Seminal brand expert Wolf Olins has suggested that brand is becoming meaningless. Instead, leaders are looking towards company purpose. This is also what Bill Beard suggested in his talk on user experience branding (“I prefer it to brand user experience”) – rather than complex all-scenarios-covered-rules that notably avoid any discussion of the actual customer.
Beard started off in copywriting for ad agencies before moving into UX and particularly startups and agile, and has noticed both the tension with integrating brand and UX into agile “you’re too busy thinking at things at a sprint by sprint level to be able to see the big picture” and the need to use brand to “create a minimum desirable product rather than a minimium viable one”.
Those who know of the useful, usable, desirable UX triad would be interested to see Beard’s take on this for brand.
— Vicky Teinaki (@vickytnz) June 11, 2015
More than anything, user experience branding is about figuring out who you should be targeting, and why you’re doing it for them.
In terms of who, identifying the brand purpose – how it will make them feel – is key. In-the-know? Empowered? Tough? Provided? Handsome? Geeky? Smarter? Understood?
He gave the example of new sporting brand Under Armour who cannily noted a niche market for young men and used messaging about “protect this house”.
The message resonated far more strongly than the more generic “just do it” of Nike and other more general messages from the bigger brands and led to a big increase in market share.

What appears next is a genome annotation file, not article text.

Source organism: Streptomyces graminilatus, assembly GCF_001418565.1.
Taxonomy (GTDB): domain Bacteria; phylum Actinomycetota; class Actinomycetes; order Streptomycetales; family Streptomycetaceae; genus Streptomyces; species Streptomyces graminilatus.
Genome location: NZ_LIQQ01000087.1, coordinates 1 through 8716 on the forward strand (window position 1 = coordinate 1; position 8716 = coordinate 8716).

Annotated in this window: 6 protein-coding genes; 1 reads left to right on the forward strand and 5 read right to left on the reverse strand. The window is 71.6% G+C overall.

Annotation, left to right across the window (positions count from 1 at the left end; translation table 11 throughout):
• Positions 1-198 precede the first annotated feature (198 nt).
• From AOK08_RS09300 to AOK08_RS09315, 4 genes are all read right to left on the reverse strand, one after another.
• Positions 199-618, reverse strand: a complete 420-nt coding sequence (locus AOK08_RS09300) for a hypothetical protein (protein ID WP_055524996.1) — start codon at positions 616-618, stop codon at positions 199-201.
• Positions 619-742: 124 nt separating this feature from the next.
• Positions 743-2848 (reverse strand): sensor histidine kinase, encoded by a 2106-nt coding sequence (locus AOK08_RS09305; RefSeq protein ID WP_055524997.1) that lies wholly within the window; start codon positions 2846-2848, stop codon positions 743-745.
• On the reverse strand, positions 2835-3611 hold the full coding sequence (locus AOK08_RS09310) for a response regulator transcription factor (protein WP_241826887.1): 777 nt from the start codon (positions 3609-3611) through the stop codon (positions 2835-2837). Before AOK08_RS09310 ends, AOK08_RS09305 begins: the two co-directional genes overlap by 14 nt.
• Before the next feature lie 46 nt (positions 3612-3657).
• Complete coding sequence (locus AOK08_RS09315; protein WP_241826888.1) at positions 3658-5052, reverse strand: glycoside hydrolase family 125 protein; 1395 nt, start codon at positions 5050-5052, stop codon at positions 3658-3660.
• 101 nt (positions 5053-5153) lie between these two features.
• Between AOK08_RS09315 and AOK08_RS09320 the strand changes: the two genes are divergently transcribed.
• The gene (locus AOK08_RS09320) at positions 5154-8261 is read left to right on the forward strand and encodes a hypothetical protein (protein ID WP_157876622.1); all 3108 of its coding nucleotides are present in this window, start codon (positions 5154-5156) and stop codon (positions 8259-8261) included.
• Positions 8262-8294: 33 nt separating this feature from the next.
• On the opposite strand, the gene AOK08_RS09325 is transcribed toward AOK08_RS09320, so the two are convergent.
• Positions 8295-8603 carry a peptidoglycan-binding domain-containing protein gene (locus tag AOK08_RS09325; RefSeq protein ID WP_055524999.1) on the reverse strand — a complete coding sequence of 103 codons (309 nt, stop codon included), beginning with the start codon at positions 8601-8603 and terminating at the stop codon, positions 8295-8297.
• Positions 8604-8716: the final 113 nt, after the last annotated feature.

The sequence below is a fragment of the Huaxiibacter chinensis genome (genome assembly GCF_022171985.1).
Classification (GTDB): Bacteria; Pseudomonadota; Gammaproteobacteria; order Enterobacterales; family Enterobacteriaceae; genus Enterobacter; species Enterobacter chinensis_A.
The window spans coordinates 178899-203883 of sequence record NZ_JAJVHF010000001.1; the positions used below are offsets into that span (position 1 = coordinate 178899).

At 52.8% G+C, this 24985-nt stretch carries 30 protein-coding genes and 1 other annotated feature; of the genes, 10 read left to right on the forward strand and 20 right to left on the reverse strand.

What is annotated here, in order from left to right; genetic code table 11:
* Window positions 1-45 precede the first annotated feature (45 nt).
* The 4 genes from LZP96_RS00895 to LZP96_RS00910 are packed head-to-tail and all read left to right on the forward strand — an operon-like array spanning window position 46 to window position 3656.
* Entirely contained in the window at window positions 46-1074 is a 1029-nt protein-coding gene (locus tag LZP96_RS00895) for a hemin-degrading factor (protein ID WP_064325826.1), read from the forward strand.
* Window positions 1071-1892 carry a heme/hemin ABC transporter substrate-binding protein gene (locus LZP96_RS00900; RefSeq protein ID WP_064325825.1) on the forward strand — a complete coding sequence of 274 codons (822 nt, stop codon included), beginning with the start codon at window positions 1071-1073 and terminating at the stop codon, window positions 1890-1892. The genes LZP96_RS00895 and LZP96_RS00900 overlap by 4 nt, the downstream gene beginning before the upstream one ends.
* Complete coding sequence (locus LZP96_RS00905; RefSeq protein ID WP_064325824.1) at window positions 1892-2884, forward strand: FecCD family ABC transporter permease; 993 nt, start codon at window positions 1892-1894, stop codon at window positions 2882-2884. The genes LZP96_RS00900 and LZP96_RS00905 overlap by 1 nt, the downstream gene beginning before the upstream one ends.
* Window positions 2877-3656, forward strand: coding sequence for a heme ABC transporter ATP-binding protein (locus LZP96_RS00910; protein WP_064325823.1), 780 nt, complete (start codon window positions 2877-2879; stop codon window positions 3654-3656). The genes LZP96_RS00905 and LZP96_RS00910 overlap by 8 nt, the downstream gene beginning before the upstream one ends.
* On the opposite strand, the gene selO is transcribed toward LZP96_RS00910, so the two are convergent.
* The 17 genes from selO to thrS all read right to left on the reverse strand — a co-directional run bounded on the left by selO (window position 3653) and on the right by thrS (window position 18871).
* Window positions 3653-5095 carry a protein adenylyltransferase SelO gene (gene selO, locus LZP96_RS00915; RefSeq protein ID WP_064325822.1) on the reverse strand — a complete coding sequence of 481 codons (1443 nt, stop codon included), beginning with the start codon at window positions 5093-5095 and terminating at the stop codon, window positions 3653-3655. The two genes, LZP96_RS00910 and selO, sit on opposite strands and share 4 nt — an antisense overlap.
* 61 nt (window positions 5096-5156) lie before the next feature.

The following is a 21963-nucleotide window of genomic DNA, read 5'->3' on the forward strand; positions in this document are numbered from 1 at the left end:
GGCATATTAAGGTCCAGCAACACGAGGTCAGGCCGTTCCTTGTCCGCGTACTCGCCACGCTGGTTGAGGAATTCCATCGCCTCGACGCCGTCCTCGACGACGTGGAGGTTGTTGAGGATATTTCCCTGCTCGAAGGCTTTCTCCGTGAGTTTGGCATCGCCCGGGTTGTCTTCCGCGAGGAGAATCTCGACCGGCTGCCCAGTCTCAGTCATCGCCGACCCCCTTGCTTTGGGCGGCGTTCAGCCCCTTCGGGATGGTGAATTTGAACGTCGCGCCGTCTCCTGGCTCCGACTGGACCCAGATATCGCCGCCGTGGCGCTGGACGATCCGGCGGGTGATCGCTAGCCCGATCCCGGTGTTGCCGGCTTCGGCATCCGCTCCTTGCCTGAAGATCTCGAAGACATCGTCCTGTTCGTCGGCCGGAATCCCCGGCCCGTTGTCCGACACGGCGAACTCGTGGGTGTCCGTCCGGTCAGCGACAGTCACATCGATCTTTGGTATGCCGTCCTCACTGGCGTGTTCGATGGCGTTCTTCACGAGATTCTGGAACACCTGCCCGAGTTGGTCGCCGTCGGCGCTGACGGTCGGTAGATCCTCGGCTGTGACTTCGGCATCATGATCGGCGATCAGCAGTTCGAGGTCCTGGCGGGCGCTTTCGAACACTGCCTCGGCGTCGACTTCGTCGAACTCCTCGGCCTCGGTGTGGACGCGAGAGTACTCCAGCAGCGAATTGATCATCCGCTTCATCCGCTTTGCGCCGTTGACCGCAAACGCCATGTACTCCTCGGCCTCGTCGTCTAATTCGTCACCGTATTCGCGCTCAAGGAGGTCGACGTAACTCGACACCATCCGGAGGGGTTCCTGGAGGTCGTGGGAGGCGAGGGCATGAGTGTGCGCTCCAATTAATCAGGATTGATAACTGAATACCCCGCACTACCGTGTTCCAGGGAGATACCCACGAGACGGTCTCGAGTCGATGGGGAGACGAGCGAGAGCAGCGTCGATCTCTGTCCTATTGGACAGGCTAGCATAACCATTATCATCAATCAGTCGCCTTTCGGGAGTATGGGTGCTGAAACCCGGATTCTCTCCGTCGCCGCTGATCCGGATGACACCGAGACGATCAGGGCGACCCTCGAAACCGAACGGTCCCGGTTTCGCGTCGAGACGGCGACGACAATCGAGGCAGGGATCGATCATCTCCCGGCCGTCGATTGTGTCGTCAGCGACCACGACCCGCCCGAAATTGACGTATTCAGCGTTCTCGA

More deeply, you need to identify the ‘why’ that will drive your product and compnay. This particular triad comes from Simon Sinek, who Beard credits as “being able to explain the thing that I’ve been doing for 18 years in a way that I couldn’t”.
For example, Apple could potentially be summed up as :
- What – make computers and computer related products
- How – beautiful design and superior usability
- Why – became we believe in challenging the status quo in everything we do
He also suggested that we think in brand experience moments, be it 404s to password errors – they don’t have to always be fun, but they should be on brand. (Mailchimp does this well – “they make spamming people fun” – and even have an online voice and tone guide that shows that they understand how to keep their brand focus.
The session wasn’t all talk and listen either. The audience were put into groups and asked to do two tasks. The first was to try doing the “Start with Why” task based on various companies from Microsoft to Instagram (our table had UX Scotland).
Our table found that it was easy to think you were doing the why when in fact it was more of the how – it is hard to get to the core of what the why is. (Beard admitted that the exercise could in practice take anywhere from 45 minutes to days!)
The second was to investigate how to create a branded moment for that company’s 404 page.
Beard’s slides are available online.